Does nature need a business case?

Photo by Petr Vyšohlíd on Unsplash


Generic statements like “bees are pollinators” won’t lead to change. Don’t get me wrong, I am in no way ridiculing the role of bees or the role of nature dependencies in economic prosperity. But I continue to note a shortage of business cases that clearly justify broad nature conservation through robust (quantitative) analysis of the consequences of harming nature. Have we made no progress since Hans Carl von Carlowitz explained why forests needed to be managed sustainably — back in 1713?

A recent article uses case studies to highlight the financial cost of nature-related risk. In its defense it addresses “mismanaged interactions with nature,” but I was still hoping for an illustration of how adverse impacts on nature or ecosystem services in turn caused direct damages for companies, as this is what a proper business case is: a justification for a business decision based on its expected commercial benefit.

Here is a summary: Avian influenza was unintentionally introduced into a poultry operation and authorities required the company to cull 159,000 turkeys. Tesla experienced construction delays because advocacy groups questioned whether a new “gigafactory” would cause local water stress. A group of companies faced legal liabilities and fines for polluting waterways. Other companies lost market value due to links to deforestation. And finally, California’s electric utility PG&E filed for bankruptcy after its infrastructure sparked out-of-control wildfires.

Aren’t these classic cases of poor (risk) management, inadequate compliance, and irresponsible business conduct? Avian influenza poses a global epidemic risk and, certainly in this case, it was not a physical risk linked to the company’s degradation of nature. Tesla’s troubles were the consequence of protests, not because the company had depleted natural resources. And the other cases illustrate flawed business practices that affected valuation — the financial loss was indirectly linked to nature degradation but not caused by it.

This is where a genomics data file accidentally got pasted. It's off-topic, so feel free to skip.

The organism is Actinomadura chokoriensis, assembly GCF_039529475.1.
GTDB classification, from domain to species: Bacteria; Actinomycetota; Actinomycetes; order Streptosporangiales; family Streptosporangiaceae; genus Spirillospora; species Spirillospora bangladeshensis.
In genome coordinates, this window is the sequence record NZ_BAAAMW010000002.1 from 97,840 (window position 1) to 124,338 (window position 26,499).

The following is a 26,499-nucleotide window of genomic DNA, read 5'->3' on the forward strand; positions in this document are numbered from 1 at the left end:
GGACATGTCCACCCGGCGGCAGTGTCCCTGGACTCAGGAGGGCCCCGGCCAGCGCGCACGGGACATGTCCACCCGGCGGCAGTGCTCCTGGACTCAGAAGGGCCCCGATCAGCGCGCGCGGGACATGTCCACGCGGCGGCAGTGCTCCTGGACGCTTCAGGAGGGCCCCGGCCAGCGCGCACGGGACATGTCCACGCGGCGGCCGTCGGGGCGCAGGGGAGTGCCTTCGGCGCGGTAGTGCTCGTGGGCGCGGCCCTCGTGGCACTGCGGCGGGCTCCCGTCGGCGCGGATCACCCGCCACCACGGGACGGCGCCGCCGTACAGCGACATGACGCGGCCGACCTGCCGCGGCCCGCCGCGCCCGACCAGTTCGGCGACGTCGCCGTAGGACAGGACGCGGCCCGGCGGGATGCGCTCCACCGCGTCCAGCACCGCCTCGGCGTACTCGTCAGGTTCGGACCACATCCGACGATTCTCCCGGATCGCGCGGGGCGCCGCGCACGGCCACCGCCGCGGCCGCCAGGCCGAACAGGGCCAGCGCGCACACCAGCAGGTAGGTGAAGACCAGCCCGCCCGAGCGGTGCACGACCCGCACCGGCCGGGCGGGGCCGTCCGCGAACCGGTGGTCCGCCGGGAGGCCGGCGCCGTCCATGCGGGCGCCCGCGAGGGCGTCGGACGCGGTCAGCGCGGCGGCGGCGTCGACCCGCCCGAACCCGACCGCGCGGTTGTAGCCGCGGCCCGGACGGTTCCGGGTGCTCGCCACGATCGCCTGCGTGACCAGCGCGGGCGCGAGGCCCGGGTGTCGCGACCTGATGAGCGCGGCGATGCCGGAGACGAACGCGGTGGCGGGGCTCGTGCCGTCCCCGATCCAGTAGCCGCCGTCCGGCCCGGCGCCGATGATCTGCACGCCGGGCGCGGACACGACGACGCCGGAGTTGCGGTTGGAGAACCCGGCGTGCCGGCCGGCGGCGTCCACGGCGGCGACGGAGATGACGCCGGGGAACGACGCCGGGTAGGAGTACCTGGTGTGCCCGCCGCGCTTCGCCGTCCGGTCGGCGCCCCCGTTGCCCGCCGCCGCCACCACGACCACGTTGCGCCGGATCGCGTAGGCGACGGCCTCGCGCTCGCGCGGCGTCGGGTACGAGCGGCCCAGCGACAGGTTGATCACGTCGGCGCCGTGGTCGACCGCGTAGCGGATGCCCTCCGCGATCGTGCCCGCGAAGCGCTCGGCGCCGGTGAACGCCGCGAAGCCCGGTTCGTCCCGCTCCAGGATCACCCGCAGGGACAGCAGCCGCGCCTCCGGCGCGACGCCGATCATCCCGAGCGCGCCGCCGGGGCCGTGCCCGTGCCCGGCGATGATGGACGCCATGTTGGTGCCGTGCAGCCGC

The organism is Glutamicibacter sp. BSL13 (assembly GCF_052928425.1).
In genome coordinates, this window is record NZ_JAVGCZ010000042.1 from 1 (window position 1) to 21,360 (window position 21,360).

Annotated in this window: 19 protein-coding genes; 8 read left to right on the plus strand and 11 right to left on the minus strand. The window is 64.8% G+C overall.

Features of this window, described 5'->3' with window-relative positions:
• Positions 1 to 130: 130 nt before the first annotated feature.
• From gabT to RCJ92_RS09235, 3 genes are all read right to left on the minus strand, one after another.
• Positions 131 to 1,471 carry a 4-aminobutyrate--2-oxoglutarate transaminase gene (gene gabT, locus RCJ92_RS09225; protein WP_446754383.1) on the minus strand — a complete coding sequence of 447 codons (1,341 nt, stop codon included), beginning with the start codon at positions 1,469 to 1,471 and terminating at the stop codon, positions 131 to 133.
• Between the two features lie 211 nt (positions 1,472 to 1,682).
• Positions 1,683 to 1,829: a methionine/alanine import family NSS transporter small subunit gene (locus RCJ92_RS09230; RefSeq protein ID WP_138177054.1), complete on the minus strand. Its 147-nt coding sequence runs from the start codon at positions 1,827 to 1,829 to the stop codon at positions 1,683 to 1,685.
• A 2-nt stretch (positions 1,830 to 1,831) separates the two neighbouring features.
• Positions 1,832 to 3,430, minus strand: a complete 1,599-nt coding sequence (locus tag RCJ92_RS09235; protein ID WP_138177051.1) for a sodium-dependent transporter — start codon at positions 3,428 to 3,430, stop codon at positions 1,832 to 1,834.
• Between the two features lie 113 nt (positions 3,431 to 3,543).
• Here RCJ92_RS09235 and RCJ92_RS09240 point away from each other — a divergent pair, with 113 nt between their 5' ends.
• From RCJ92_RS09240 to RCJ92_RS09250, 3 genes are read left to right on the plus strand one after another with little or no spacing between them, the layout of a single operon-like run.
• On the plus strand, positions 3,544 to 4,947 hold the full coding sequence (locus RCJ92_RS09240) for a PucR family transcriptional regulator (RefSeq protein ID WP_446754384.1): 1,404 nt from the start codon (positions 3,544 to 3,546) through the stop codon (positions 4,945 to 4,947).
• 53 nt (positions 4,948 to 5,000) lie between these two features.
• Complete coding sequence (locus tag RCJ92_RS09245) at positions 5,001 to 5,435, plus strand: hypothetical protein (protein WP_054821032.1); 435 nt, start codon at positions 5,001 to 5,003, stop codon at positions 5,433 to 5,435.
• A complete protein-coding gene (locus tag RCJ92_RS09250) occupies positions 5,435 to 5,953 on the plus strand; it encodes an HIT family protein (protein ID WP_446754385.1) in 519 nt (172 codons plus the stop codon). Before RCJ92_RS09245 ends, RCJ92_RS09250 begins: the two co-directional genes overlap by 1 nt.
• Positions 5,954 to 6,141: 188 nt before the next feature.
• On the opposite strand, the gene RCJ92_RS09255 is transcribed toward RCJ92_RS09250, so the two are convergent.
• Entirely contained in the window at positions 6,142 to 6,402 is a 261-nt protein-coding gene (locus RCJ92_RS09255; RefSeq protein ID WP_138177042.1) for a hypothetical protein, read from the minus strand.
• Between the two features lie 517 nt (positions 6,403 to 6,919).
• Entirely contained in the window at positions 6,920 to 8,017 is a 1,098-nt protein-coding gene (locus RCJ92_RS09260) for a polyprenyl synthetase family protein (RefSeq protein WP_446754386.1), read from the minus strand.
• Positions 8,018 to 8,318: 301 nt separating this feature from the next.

The relationships between nature and companies are complex, and the business cases are not obvious. This is well explained by the tragedy of the commons, a concept frequently referenced by economists. It explains why humans tend to deplete natural resources: The individuals (over)consuming the resources pay no price. The financial consequences of nature loss usually result from the accumulation of countless, small impacts carried out by many actors. At the other end of the spectrum, substantial adverse impacts caused by individual firms tend to have material consequences only when they trigger outrage or legal action.

This is why we need an alternative approach. Is it time to start valuing and conserving nature without first asking for a business case? We benefit from natural capital and ecosystem services in so many ways, and societies and the economy are better off when these services are safeguarded (as von Carlowitz explained so long ago).

Perhaps nature considerations should be thought of as responsible business conduct; in which case, environmental due diligence regulations may be a powerful tool. The case examples above demonstrate a need for better regulation and strict enforcement — and for companies and authorities to be more diligent when it comes to the environment.

Olivier Jaeggi

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